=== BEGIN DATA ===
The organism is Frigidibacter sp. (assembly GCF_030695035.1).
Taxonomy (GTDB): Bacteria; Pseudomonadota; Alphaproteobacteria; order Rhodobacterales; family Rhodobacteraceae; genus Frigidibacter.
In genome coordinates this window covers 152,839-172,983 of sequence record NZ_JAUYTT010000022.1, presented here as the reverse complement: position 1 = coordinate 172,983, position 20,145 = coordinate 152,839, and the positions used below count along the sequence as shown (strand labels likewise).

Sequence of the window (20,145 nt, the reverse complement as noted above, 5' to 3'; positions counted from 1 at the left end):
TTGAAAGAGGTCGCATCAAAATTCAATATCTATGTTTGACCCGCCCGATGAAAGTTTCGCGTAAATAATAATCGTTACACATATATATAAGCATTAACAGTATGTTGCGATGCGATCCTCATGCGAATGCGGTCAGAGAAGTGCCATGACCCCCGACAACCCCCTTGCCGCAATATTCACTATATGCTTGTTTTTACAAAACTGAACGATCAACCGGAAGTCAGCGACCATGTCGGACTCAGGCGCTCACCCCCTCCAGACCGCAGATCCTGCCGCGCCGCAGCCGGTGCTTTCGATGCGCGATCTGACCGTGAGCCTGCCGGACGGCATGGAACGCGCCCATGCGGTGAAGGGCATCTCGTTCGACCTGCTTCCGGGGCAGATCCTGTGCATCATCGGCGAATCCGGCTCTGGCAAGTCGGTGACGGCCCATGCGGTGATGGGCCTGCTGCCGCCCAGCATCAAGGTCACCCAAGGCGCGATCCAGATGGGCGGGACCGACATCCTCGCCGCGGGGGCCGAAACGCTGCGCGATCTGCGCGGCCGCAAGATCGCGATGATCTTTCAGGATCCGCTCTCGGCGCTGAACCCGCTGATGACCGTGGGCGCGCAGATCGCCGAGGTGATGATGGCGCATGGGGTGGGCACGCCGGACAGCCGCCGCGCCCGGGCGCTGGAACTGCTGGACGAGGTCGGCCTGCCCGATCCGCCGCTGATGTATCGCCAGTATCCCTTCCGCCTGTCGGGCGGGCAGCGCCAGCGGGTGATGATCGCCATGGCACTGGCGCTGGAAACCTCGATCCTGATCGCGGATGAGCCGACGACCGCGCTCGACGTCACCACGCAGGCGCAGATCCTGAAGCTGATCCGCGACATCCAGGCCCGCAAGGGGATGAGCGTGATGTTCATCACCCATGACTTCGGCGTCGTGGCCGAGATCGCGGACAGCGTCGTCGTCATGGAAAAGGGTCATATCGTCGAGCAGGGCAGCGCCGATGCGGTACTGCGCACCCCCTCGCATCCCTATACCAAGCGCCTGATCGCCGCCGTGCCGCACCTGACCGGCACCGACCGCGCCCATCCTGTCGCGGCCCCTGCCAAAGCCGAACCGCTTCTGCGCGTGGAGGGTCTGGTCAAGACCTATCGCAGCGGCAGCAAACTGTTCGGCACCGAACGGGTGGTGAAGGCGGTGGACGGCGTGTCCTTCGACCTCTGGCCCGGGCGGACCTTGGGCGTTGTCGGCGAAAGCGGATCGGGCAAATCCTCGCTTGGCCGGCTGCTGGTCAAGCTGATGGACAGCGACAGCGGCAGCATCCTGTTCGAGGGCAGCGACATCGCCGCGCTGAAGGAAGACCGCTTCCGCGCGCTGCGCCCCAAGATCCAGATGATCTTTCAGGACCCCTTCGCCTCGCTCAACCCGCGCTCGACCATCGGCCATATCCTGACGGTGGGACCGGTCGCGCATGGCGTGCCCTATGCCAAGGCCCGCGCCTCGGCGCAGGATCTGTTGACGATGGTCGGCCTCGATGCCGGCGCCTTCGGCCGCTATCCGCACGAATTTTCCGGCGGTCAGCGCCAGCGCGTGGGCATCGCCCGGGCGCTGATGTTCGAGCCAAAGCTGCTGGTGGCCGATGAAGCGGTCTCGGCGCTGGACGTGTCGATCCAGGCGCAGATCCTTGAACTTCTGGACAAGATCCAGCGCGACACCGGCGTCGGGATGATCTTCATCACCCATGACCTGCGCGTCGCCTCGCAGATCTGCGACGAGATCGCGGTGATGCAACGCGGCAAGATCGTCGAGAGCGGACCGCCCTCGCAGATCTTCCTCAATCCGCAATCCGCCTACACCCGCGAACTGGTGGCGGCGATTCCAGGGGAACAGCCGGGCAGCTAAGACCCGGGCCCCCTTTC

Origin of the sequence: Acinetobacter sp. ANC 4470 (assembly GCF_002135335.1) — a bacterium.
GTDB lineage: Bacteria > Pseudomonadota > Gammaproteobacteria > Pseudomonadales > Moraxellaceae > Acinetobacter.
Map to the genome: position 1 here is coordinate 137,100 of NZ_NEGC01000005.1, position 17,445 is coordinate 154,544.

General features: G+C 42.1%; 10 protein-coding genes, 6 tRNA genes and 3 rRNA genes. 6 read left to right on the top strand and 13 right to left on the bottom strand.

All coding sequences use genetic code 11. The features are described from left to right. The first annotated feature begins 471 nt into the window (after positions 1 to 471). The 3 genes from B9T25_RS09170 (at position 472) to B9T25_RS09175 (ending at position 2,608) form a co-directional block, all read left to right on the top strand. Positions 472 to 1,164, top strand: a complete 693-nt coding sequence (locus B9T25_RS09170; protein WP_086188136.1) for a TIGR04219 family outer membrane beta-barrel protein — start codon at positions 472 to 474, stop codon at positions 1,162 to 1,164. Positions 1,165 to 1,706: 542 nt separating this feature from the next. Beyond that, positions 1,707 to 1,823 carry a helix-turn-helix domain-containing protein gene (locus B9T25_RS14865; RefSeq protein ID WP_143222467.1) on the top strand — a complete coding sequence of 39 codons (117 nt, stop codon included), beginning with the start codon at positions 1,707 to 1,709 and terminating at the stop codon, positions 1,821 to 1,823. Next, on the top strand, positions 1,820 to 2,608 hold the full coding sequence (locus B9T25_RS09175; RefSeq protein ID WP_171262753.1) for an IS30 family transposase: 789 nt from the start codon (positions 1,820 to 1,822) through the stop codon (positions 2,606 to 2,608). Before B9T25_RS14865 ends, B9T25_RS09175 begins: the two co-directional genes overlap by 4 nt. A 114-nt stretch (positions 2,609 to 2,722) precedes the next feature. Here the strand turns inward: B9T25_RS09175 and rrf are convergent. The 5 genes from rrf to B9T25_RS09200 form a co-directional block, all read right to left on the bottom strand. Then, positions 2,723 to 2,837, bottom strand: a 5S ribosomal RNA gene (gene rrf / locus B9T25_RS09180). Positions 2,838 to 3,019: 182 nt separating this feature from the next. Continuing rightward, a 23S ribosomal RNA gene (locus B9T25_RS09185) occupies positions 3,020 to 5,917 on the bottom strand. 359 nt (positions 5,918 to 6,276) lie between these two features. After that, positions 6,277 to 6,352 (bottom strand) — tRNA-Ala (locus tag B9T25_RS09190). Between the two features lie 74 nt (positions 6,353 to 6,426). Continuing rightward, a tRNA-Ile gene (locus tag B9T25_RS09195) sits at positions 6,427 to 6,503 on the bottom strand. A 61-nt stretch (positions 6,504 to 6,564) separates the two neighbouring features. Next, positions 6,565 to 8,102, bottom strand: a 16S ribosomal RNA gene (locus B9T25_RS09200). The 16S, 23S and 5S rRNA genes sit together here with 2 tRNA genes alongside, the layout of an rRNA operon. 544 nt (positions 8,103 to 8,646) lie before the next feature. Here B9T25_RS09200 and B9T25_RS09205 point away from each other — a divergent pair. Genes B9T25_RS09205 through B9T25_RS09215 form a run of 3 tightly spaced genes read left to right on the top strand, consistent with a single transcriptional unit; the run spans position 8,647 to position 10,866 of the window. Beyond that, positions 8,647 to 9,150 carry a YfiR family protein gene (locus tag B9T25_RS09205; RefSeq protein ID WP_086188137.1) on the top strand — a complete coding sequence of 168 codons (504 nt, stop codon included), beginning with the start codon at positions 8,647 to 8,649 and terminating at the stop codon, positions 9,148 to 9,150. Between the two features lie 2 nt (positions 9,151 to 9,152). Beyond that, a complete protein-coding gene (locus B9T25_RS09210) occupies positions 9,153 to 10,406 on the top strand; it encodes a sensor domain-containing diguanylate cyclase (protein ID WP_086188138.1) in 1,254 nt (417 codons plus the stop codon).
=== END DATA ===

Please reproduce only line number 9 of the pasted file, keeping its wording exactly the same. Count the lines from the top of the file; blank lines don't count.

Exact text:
General features: G+C 42.1%; 10 protein-coding genes, 6 tRNA genes and 3 rRNA genes. 6 read left to right on the top strand and 13 right to left on the bottom strand.